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The act or an instance of dissuading.

[Middle English, from Old French, from Latin dissuāsiō, dissuāsiōn-, from dissuāsus, past participle of dissuādēre, to dissuade; see dissuade.]

dis·sua′sive adj.
dis·sua′sive·ly adv.
dis·sua′sive·ness n.


(dɪˈsweɪ ʒən)

an act or instance of dissuading.
[1520–30; < Latin dissuāsiō=dissuād(ēre) to dissuade + -tiō -tion]
ThesaurusAntonymsRelated WordsSynonymsLegend:
Noun1.dissuasion - a communication that dissuades you
discouragement - the expression of opposition and disapproval
2.dissuasion - persuading not to do or believe something; talking someone out of a belief or an intended course of action
communicating, communication - the activity of communicating; the activity of conveying information; "they could not act without official communication from Moscow"
persuasion, suasion - the act of persuading (or attempting to persuade); communication intended to induce belief or action
إقْناع بالعُدول عن
frarådningtalen fra


[dɪˈsweɪʒən] Ndisuasión f


nAbraten nt


[dɪˈsweɪʒn] n (liter) → dissuasione f


(diˈsweid) verb
to stop (from doing something) by advice or persuasion. I tried to dissuade him from his foolish intention.
disˈsuasion (-ʒən) noun
References in classic literature ?
Suddenly I heard the voice of my poor husband in exclamations of astonishment, with that of my son in reassurance and dissuasion; and there by the shadow of a group of trees they stood--near, so near!
His friend would have dissuaded him from this, from the mere motive of good-nature; but his dissuasion had no other effect than to produce a large volley of oaths and curses, which greatly shocked the pious ears of Supple; but he did not dare to remonstrate against a privilege which the squire claimed as a freeborn Englishman.
It was a high counsel that I once heard given to a young person,--"Always do what you are afraid to do." A simple manly character need never make an apology, but should regard its past action with the calmness of Phocion, when he admitted that the event of the battle was happy, yet did not regret his dissuasion from the battle.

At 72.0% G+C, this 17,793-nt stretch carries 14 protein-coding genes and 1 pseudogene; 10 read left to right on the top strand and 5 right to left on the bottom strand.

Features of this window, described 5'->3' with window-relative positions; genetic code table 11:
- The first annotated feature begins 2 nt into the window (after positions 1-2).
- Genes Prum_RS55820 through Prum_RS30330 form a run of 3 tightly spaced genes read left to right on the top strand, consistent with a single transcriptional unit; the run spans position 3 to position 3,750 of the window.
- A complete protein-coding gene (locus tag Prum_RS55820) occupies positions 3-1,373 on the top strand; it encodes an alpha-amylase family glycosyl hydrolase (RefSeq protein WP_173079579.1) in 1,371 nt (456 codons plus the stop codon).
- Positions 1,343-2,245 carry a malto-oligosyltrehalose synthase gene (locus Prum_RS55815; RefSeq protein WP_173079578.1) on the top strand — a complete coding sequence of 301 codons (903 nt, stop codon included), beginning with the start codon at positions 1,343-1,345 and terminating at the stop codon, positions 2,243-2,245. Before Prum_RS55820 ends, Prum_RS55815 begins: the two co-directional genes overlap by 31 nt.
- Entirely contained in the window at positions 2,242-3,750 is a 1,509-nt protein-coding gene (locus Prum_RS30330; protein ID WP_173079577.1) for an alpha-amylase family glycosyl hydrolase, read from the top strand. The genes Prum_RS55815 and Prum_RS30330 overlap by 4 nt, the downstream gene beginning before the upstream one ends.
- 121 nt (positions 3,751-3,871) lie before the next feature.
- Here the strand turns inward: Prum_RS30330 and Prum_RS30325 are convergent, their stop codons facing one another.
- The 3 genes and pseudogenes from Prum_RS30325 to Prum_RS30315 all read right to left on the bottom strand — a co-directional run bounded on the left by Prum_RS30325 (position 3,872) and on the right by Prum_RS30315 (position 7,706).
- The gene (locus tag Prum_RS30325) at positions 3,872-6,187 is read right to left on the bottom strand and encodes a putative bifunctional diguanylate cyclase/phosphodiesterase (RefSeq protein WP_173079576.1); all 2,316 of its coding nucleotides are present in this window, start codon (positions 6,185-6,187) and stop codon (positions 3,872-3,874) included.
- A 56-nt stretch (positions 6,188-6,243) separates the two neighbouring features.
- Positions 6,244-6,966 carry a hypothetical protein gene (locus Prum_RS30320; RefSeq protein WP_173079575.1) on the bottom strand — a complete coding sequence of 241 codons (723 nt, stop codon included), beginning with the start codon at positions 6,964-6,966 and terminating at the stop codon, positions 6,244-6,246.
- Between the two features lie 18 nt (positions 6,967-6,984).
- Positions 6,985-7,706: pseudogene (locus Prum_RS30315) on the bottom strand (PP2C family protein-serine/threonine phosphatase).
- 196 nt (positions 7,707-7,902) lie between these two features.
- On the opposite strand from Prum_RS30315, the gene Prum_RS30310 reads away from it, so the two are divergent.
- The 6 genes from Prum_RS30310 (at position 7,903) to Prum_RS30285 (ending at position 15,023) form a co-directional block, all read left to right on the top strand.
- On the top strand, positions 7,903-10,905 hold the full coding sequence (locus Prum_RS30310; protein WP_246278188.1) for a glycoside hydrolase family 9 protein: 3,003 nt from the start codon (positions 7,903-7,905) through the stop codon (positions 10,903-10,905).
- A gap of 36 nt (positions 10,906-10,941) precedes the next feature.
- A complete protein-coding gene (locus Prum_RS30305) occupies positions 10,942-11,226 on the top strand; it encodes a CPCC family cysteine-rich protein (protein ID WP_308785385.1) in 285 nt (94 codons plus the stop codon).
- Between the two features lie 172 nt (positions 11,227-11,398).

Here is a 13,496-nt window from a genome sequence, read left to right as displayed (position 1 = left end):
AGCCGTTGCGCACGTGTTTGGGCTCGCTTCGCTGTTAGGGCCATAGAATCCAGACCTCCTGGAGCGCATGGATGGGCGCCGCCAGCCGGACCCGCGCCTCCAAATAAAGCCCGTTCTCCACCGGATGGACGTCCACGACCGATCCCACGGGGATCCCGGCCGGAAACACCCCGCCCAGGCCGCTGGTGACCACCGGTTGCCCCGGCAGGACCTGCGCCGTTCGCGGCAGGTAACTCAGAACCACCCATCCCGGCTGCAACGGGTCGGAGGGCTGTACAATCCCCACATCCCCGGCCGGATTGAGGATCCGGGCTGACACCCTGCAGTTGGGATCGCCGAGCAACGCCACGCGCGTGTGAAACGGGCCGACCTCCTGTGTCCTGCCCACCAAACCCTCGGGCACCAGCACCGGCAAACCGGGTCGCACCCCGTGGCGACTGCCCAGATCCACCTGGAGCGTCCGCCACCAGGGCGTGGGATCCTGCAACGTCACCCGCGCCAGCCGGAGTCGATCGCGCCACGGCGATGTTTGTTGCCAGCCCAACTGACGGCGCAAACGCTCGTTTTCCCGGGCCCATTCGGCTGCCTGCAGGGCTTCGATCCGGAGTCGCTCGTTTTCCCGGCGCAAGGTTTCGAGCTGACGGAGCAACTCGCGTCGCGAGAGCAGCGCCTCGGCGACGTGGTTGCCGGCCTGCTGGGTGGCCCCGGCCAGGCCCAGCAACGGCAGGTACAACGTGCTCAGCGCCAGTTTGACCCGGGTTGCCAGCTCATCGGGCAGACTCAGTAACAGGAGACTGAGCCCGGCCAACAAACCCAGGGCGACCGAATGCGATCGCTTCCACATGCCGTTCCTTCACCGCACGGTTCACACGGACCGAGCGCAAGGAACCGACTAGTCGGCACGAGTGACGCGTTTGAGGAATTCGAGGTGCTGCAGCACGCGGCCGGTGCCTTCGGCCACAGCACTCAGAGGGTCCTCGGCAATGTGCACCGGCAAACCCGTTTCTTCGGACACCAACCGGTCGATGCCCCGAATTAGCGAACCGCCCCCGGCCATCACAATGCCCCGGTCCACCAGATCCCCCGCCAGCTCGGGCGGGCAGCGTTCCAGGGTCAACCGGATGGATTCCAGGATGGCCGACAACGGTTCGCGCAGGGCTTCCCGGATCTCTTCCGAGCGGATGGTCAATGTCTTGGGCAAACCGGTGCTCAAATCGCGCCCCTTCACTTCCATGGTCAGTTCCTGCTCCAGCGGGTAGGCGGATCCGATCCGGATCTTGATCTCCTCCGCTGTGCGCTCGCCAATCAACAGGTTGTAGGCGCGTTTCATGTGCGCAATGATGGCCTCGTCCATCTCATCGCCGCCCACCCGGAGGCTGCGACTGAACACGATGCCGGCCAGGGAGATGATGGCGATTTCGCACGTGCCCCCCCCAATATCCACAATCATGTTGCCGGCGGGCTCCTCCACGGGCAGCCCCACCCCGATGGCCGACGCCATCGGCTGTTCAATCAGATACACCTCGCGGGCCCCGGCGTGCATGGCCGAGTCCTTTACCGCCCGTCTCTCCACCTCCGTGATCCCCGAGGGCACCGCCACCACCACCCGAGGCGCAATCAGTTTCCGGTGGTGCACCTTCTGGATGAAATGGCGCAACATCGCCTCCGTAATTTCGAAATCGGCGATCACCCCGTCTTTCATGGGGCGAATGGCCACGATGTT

Hilbery began, in a dull, low voice that he himself had never heard before, when there was a scuffling and exclaiming in the hall, and Cassandra, who appeared to be insisting against some dissuasion on the part of another, burst into the room.
At the moment when Rostov and Ilyin were galloping along the road, Princess Mary, despite the dissuasions of Alpatych, her nurse, and the maids, had given orders to harness and intended to start, but when the cavalrymen were espied they were taken for Frenchmen, the coachman ran away, and the women in the house began to wail.
(despite a great many dissuasions uttered by Mr Crowl with his mouth full), and left Smike to detain Newman in case he returned first.
Regardless of Bella's dissuasions he ran out, and quickly returned with the new supply.
Although ambiguities of attribution for cyberattacks, and the diversity of adversaries in cyberspace, do not make deterrence and dissuasion impossible, they do mean that punishment must play a more limited role than in the case of nuclear weapons.
'Despite threats and dissuasion against cooperating with the ICC, Normita Lopez (Djastin's mother), (the support group) Rise Up, and the National Union of Peoples' Lawyers (NUPL) will continue to provide the international court with relevant information about the Philippine war on drugs, in assertion of our democratic rights and for a chance of survival in the era of Rodrigo Duterte,' the NUPL said in a statement.